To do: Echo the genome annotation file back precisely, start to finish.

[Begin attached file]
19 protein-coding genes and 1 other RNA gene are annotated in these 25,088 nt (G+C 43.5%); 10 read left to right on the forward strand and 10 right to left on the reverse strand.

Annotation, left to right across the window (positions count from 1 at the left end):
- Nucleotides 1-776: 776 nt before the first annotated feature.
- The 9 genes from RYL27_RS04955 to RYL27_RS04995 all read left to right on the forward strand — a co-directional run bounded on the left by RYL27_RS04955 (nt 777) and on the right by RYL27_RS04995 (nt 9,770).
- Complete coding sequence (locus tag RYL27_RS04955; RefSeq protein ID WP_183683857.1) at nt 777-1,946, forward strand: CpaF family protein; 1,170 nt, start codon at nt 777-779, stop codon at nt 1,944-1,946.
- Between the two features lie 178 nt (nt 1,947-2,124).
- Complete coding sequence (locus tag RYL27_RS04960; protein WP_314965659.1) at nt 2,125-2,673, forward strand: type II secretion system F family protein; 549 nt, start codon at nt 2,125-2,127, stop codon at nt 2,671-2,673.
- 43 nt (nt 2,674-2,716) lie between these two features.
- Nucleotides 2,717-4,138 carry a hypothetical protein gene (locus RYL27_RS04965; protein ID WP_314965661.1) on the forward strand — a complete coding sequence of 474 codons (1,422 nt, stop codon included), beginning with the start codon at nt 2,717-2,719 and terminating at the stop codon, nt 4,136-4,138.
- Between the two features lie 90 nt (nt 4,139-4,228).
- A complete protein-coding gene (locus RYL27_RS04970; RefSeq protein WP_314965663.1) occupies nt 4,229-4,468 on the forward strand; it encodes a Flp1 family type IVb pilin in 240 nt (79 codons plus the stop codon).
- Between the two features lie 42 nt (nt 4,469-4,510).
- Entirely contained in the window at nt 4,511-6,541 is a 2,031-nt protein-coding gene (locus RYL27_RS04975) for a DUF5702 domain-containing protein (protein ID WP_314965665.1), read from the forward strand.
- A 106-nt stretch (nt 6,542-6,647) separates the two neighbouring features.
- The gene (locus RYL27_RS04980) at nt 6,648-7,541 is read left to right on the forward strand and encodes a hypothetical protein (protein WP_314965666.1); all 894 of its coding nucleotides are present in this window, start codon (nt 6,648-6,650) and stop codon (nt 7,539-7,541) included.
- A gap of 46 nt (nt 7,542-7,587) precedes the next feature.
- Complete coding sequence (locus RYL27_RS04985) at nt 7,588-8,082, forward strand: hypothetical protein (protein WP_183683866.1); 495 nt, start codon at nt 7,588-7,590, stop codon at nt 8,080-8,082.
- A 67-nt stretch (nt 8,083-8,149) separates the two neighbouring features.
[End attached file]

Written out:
19 protein-coding genes and 1 other RNA gene are annotated in these 25,088 nt (G+C 43.5%); 10 read left to right on the forward strand and 10 right to left on the reverse strand.

Annotation, left to right across the window (positions count from 1 at the left end):
- Nucleotides 1-776: 776 nt before the first annotated feature.
- The 9 genes from RYL27_RS04955 to RYL27_RS04995 all read left to right on the forward strand — a co-directional run bounded on the left by RYL27_RS04955 (nt 777) and on the right by RYL27_RS04995 (nt 9,770).
- Complete coding sequence (locus tag RYL27_RS04955; RefSeq protein ID WP_183683857.1) at nt 777-1,946, forward strand: CpaF family protein; 1,170 nt, start codon at nt 777-779, stop codon at nt 1,944-1,946.
- Between the two features lie 178 nt (nt 1,947-2,124).
- Complete coding sequence (locus tag RYL27_RS04960; protein WP_314965659.1) at nt 2,125-2,673, forward strand: type II secretion system F family protein; 549 nt, start codon at nt 2,125-2,127, stop codon at nt 2,671-2,673.
- 43 nt (nt 2,674-2,716) lie between these two features.
- Nucleotides 2,717-4,138 carry a hypothetical protein gene (locus RYL27_RS04965; protein ID WP_314965661.1) on the forward strand — a complete coding sequence of 474 codons (1,422 nt, stop codon included), beginning with the start codon at nt 2,717-2,719 and terminating at the stop codon, nt 4,136-4,138.
- Between the two features lie 90 nt (nt 4,139-4,228).
- A complete protein-coding gene (locus RYL27_RS04970; RefSeq protein WP_314965663.1) occupies nt 4,229-4,468 on the forward strand; it encodes a Flp1 family type IVb pilin in 240 nt (79 codons plus the stop codon).
- Between the two features lie 42 nt (nt 4,469-4,510).
- Entirely contained in the window at nt 4,511-6,541 is a 2,031-nt protein-coding gene (locus RYL27_RS04975) for a DUF5702 domain-containing protein (protein ID WP_314965665.1), read from the forward strand.
- A 106-nt stretch (nt 6,542-6,647) separates the two neighbouring features.
- The gene (locus RYL27_RS04980) at nt 6,648-7,541 is read left to right on the forward strand and encodes a hypothetical protein (protein WP_314965666.1); all 894 of its coding nucleotides are present in this window, start codon (nt 6,648-6,650) and stop codon (nt 7,539-7,541) included.
- A gap of 46 nt (nt 7,542-7,587) precedes the next feature.
- Complete coding sequence (locus RYL27_RS04985) at nt 7,588-8,082, forward strand: hypothetical protein (protein WP_183683866.1); 495 nt, start codon at nt 7,588-7,590, stop codon at nt 8,080-8,082.
- A 67-nt stretch (nt 8,083-8,149) separates the two neighbouring features.